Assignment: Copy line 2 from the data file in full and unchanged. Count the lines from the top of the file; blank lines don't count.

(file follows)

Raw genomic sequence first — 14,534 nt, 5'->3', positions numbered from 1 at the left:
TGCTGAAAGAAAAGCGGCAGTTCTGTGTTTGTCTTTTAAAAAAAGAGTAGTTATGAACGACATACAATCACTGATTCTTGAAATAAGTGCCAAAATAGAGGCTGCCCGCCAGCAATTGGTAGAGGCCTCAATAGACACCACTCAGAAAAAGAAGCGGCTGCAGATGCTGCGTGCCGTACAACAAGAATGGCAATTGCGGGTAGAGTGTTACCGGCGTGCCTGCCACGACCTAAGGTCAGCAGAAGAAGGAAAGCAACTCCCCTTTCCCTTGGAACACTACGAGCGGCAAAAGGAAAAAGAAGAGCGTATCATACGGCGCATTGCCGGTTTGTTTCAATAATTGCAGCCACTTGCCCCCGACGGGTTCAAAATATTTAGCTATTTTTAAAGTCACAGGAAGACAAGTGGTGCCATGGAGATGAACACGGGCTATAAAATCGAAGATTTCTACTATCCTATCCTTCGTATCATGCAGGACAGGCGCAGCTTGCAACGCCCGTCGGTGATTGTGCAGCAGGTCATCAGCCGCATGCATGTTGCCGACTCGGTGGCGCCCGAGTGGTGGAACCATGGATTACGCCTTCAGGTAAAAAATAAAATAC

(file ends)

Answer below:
TGCTGAAAGAAAAGCGGCAGTTCTGTGTTTGTCTTTTAAAAAAAGAGTAGTTATGAACGACATACAATCACTGATTCTTGAAATAAGTGCCAAAATAGAGGCTGCCCGCCAGCAATTGGTAGAGGCCTCAATAGACACCACTCAGAAAAAGAAGCGGCTGCAGATGCTGCGTGCCGTACAACAAGAATGGCAATTGCGGGTAGAGTGTTACCGGCGTGCCTGCCACGACCTAAGGTCAGCAGAAGAAGGAAAGCAACTCCCCTTTCCCTTGGAACACTACGAGCGGCAAAAGGAAAAAGAAGAGCGTATCATACGGCGCATTGCCGGTTTGTTTCAATAATTGCAGCCACTTGCCCCCGACGGGTTCAAAATATTTAGCTATTTTTAAAGTCACAGGAAGACAAGTGGTGCCATGGAGATGAACACGGGCTATAAAATCGAAGATTTCTACTATCCTATCCTTCGTATCATGCAGGACAGGCGCAGCTTGCAACGCCCGTCGGTGATTGTGCAGCAGGTCATCAGCCGCATGCATGTTGCCGACTCGGTGGCGCCCGAGTGGTGGAACCATGGATTACGCCTTCAGGTAAAAAATAAAATAC